This series has eleven easy 5 minute installments. This first installment: Pope Pius IX’s Early Reforms.
In the long roll of pontiffs the name of Pius IX stands conspicuous among those of popes, who have greatly exerted their power for effect upon the papacy itself. But the influence of Pius IX was not less marked in Italian and European politics. An account of the reforms which he undertook and of the obstacles he had to confront, cannot fail to convey, directly or by implication, matters of much importance in modern history. That a pope who signalized the beginning of his official career by a series of liberal reforms should soon have been driven from his see by revolutionists is one of the historical paradoxes for which even the “philosophy of history” finds it difficult to account. But, as one writer tells us, “The revolutionary fever of 1848 spread too fast for a reforming pope, and his refusal to make war upon the Austrians finally cost him the affections of the Romans.”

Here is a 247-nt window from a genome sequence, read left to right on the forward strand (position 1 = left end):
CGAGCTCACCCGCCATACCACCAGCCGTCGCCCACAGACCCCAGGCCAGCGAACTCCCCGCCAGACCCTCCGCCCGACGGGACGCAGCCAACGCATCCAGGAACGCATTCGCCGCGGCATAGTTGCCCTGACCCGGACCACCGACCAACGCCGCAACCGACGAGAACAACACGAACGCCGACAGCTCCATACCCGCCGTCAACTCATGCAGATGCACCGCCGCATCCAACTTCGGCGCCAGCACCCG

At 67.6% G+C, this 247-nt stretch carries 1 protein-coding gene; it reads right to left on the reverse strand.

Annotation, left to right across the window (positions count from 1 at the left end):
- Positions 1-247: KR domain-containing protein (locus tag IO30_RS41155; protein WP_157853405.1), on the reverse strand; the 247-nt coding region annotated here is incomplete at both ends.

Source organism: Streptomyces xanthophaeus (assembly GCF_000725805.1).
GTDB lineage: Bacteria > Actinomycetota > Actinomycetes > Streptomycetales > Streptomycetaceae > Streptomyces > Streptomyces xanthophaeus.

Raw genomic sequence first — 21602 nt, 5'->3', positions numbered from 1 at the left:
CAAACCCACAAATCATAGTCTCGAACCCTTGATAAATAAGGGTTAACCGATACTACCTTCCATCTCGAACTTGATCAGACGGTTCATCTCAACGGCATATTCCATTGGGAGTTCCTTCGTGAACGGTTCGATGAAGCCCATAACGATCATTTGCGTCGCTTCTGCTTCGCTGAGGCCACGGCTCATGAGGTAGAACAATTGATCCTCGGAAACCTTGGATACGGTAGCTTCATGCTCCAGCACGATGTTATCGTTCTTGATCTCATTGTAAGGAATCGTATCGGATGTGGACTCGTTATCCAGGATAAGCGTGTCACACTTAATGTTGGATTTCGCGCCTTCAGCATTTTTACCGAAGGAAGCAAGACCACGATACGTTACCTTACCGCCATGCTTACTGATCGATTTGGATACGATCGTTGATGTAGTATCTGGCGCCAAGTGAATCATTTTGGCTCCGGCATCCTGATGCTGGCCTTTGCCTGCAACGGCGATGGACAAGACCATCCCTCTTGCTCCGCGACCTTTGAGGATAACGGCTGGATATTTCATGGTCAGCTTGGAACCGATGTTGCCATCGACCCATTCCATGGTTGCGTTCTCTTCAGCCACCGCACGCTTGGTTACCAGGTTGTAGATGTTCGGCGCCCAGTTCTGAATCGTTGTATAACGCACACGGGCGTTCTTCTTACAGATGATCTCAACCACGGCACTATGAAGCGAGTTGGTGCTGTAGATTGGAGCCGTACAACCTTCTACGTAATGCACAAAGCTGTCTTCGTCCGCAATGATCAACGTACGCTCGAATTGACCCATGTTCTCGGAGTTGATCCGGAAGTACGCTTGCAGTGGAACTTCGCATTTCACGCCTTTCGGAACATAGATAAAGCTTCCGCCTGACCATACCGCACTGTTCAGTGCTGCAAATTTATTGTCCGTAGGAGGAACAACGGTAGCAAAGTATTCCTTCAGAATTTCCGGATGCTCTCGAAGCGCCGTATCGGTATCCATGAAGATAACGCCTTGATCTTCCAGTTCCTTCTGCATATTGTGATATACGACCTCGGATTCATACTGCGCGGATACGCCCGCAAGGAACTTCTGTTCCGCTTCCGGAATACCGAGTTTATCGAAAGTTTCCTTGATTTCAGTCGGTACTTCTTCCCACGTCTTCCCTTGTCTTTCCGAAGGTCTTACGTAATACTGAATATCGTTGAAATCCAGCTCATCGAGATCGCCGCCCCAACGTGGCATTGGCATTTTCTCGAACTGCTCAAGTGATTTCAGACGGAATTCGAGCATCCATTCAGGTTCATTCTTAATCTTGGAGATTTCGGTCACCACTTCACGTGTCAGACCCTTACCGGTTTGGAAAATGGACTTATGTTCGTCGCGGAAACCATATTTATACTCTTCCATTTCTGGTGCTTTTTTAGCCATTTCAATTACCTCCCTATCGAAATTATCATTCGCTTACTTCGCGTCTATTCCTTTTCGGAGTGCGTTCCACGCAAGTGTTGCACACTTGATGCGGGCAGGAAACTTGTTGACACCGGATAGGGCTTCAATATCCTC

Pope Pius IX (Giovanni Maria Mastai Ferretti) who at the age of fifty-four brought the power of his papal throne to advance the cause of Young Italy — led by Mazzini and other patriots — was born at Sinigaglia May 13, 1792. He was descended from a noble family, and his early education was received at the College of Volterra. Throughout the years of his youth he suffered from infirm health, but before reaching thirty he gained much in strength, and in 1827 became Archbishop of Spoleto. In 1840 he was made cardinal by Pope Gregory XVI. Gregory died June 1, 1846, and after being two days in conclave the cardinals elected their colleague Ferretti to succeed him. The cardinals felt the advisability of choosing for pope a native of the Papal States, a man not too far advanced in years, and one “who would see the necessity of correcting abuses and making some reforms.”
This selection is from Pius the Ninth and the Revolution at Rome (in the North American Review, volume LXXIV, New Series) by Francis Bowen published in 1852.